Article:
The biggest challenge for Northwest was slowing down the Mules’ three-man running back by committee: McNac, Xavier Washpun and Gabe Vandiver.
“All three of them are pretty fast, they’re all pretty shifty,” Bevins said. “A lot of them like to run downhill, get their shoulders square and run people over. Fugate is really dangerous with the ball, too. Preparing for him is tough.”
Mission accomplished, as the Bearcats held UCM to 84 net rushing yards on 30 carries. And, despite allowing Fugate to throw for 160 yards and a pair of touchdowns on 12-of-18 passing in the first half, the Bearcats went into lockdown mode in the second half, holding the Mules to 87 yards of total offense in the second half.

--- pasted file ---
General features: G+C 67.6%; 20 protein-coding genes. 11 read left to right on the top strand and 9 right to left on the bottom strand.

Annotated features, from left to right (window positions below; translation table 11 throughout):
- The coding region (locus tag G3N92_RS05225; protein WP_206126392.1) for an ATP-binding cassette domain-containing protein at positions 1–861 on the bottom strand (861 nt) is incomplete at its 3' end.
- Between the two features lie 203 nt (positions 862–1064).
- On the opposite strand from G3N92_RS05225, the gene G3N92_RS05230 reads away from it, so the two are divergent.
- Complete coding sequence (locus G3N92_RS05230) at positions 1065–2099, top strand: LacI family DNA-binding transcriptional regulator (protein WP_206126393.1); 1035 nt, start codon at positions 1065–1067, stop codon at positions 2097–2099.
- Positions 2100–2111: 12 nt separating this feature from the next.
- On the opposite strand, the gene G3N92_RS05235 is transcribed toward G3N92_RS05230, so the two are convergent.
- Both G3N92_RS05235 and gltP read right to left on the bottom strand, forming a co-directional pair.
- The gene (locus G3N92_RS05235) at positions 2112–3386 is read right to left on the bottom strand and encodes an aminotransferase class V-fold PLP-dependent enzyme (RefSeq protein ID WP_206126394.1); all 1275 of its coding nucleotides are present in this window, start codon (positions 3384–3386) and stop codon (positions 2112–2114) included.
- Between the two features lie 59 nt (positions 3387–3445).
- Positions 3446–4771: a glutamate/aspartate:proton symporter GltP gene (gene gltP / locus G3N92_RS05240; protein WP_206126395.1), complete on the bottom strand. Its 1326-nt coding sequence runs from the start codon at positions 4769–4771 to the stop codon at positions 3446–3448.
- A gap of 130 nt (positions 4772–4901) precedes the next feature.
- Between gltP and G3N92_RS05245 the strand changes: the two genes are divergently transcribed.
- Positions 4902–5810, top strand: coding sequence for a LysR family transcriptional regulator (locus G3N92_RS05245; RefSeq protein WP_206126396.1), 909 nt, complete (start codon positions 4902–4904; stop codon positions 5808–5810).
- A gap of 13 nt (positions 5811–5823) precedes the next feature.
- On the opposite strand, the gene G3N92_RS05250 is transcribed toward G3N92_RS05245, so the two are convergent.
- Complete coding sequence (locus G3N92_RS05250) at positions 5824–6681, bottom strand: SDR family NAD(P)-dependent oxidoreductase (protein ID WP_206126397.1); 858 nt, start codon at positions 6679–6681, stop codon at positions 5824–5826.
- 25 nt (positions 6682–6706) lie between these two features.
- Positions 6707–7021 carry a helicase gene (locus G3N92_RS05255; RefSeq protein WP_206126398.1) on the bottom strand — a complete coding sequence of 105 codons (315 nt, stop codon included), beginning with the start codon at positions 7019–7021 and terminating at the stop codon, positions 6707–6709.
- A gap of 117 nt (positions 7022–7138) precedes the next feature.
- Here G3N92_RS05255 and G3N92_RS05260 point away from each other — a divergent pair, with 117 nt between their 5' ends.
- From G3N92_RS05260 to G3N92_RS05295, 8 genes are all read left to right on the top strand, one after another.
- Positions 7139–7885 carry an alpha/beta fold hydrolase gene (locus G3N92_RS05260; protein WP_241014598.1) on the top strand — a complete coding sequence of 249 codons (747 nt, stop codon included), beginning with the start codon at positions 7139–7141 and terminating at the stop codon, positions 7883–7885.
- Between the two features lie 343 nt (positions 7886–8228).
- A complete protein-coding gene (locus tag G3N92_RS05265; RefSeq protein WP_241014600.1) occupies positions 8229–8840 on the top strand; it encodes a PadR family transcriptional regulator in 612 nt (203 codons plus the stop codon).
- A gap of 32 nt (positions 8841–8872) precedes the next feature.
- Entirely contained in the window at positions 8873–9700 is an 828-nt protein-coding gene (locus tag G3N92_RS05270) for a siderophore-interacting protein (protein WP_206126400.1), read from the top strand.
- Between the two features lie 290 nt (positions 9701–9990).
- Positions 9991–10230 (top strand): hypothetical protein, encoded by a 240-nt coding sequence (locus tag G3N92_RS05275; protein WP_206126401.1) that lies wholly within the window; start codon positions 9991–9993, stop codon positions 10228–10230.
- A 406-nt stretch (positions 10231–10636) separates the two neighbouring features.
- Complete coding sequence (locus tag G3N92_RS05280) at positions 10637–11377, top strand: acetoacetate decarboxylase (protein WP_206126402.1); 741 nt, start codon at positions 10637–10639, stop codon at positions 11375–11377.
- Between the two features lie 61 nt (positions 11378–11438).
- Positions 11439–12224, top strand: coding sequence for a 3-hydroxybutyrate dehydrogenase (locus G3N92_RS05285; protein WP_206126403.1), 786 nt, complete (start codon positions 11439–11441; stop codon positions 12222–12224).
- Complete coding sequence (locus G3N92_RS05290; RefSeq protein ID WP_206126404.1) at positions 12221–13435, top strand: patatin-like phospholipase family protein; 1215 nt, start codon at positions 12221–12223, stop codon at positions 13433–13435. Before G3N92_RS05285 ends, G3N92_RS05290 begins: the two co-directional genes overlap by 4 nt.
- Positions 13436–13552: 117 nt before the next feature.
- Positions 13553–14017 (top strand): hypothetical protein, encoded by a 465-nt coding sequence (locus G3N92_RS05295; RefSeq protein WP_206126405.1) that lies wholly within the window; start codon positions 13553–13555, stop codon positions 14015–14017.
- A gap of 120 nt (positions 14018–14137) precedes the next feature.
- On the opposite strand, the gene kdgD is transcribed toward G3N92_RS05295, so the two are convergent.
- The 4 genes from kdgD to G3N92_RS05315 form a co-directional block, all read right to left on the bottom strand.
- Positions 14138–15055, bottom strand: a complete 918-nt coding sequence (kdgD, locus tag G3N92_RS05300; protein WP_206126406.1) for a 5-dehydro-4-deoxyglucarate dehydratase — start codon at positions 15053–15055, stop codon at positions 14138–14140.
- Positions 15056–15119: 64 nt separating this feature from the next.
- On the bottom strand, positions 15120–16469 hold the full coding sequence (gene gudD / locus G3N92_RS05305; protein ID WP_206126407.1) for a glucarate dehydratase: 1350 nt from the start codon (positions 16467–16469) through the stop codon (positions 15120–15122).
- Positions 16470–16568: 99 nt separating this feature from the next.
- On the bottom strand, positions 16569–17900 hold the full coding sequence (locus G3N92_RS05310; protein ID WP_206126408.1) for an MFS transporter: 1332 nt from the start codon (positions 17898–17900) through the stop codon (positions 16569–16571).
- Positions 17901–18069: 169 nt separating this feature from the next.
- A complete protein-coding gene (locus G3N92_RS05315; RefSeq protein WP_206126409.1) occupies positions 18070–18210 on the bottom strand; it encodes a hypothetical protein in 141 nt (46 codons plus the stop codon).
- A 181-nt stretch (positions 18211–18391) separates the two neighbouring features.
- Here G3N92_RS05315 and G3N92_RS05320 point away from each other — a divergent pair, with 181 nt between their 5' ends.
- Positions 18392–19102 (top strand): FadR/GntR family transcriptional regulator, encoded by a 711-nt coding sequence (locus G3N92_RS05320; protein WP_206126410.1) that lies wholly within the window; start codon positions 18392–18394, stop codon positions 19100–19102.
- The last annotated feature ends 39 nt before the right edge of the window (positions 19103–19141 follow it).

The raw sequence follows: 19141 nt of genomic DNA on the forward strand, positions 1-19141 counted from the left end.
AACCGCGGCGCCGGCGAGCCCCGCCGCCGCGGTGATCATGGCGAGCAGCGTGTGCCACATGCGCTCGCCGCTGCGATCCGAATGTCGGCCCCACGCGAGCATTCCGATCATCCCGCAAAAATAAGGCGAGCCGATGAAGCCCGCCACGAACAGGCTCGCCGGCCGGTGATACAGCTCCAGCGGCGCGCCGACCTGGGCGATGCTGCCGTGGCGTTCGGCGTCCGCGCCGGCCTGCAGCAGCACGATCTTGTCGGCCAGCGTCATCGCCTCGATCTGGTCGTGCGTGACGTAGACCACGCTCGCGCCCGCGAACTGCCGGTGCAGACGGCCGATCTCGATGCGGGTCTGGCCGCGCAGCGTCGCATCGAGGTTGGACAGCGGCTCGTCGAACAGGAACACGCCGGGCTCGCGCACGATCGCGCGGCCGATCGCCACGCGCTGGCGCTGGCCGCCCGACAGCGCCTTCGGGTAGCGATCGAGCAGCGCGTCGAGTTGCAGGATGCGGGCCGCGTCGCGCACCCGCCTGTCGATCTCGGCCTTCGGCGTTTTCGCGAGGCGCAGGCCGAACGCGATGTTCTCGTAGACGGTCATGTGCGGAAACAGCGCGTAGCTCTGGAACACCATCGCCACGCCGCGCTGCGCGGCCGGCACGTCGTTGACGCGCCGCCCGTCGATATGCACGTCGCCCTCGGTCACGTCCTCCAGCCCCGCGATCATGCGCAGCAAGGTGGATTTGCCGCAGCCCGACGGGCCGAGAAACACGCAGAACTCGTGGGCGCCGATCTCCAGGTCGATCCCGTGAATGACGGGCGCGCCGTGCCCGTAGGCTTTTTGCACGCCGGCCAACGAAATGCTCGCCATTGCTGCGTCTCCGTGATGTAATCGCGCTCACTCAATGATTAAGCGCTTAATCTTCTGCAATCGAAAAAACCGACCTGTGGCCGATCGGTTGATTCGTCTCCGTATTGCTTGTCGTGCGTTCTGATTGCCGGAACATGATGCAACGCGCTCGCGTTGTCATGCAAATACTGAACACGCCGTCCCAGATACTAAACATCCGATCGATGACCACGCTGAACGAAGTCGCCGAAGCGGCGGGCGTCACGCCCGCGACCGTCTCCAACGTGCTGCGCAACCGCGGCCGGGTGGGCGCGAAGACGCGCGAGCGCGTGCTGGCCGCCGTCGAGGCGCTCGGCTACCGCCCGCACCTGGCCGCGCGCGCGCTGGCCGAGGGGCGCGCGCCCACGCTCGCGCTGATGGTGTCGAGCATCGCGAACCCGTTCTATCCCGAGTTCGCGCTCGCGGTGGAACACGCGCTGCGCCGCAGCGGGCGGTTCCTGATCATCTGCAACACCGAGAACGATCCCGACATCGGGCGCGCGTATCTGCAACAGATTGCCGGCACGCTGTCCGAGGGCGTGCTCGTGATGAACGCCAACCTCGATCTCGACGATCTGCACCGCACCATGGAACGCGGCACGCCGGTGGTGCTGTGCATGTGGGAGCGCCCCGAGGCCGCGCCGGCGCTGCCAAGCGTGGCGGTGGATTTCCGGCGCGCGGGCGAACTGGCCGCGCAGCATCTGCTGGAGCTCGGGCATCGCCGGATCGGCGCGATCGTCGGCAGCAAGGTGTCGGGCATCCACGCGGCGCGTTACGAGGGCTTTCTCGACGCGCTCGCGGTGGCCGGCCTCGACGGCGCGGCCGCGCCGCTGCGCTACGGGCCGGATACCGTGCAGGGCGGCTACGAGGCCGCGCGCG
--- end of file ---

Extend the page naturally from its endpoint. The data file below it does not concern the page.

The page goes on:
“Once we put them into predictable passing situations, we went out there; our defensive line hounded them and our linebackers and defensive backs covered down strong and it all worked out. We locked them up on the outside a lot better. They didn’t hit as many deep balls on us.”
Despite the gaudy numbers, including six tackles for loss, the Bearcats defense didn’t sack Fugate once.
“We didn’t do a very good job of [putting pressure on Fugate] tonight,” Bevins said. “I feel like it could’ve been a lot better.”
HOME COOKING AT ARROWHEAD
It had been three years since the Bearcats played at the home of the Kansas City Chiefs. After a two-year hiatus, the Fall Classic made a triumphant return to Arrowhead.
“About 75 percent of our roster hadn’t played at Arrowhead before,” Dorrell said. “That fact that we were able to come do this, win or lose, was going to be a memory of a lifetime for our student-athletes.”